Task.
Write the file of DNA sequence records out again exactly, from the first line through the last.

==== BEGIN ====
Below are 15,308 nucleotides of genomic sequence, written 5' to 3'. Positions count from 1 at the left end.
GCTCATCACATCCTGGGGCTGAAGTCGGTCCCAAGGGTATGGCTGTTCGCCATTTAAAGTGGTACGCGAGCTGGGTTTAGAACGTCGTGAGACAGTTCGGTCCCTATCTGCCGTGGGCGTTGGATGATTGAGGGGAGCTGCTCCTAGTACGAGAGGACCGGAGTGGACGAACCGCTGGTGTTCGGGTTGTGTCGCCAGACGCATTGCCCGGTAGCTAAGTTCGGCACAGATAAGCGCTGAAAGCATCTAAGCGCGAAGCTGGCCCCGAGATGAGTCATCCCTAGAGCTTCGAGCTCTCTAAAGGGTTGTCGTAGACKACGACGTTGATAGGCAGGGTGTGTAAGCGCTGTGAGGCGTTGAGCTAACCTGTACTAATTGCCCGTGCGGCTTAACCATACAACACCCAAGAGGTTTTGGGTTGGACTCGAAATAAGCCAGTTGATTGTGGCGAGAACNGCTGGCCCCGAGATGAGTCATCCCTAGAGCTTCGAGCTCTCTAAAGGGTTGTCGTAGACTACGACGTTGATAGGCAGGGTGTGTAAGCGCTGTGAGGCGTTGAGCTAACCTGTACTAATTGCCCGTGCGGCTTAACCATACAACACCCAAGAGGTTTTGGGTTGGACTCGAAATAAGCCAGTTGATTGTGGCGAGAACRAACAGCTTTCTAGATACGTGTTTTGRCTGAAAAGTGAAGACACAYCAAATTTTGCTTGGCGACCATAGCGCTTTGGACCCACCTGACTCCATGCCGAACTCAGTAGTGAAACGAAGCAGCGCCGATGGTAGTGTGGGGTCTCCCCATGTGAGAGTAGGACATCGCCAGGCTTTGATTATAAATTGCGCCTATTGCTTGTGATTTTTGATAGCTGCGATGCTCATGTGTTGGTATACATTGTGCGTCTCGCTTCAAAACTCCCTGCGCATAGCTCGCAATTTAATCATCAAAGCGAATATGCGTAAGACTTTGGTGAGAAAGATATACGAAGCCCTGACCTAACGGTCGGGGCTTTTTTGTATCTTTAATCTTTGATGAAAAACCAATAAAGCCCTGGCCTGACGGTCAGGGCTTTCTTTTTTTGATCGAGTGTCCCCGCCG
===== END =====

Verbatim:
Below are 15,308 nucleotides of genomic sequence, written 5' to 3'. Positions count from 1 at the left end.
GCTCATCACATCCTGGGGCTGAAGTCGGTCCCAAGGGTATGGCTGTTCGCCATTTAAAGTGGTACGCGAGCTGGGTTTAGAACGTCGTGAGACAGTTCGGTCCCTATCTGCCGTGGGCGTTGGATGATTGAGGGGAGCTGCTCCTAGTACGAGAGGACCGGAGTGGACGAACCGCTGGTGTTCGGGTTGTGTCGCCAGACGCATTGCCCGGTAGCTAAGTTCGGCACAGATAAGCGCTGAAAGCATCTAAGCGCGAAGCTGGCCCCGAGATGAGTCATCCCTAGAGCTTCGAGCTCTCTAAAGGGTTGTCGTAGACKACGACGTTGATAGGCAGGGTGTGTAAGCGCTGTGAGGCGTTGAGCTAACCTGTACTAATTGCCCGTGCGGCTTAACCATACAACACCCAAGAGGTTTTGGGTTGGACTCGAAATAAGCCAGTTGATTGTGGCGAGAACNGCTGGCCCCGAGATGAGTCATCCCTAGAGCTTCGAGCTCTCTAAAGGGTTGTCGTAGACTACGACGTTGATAGGCAGGGTGTGTAAGCGCTGTGAGGCGTTGAGCTAACCTGTACTAATTGCCCGTGCGGCTTAACCATACAACACCCAAGAGGTTTTGGGTTGGACTCGAAATAAGCCAGTTGATTGTGGCGAGAACRAACAGCTTTCTAGATACGTGTTTTGRCTGAAAAGTGAAGACACAYCAAATTTTGCTTGGCGACCATAGCGCTTTGGACCCACCTGACTCCATGCCGAACTCAGTAGTGAAACGAAGCAGCGCCGATGGTAGTGTGGGGTCTCCCCATGTGAGAGTAGGACATCGCCAGGCTTTGATTATAAATTGCGCCTATTGCTTGTGATTTTTGATAGCTGCGATGCTCATGTGTTGGTATACATTGTGCGTCTCGCTTCAAAACTCCCTGCGCATAGCTCGCAATTTAATCATCAAAGCGAATATGCGTAAGACTTTGGTGAGAAAGATATACGAAGCCCTGACCTAACGGTCGGGGCTTTTTTGTATCTTTAATCTTTGATGAAAAACCAATAAAGCCCTGGCCTGACGGTCAGGGCTTTCTTTTTTTGATCGAGTGTCCCCGCCG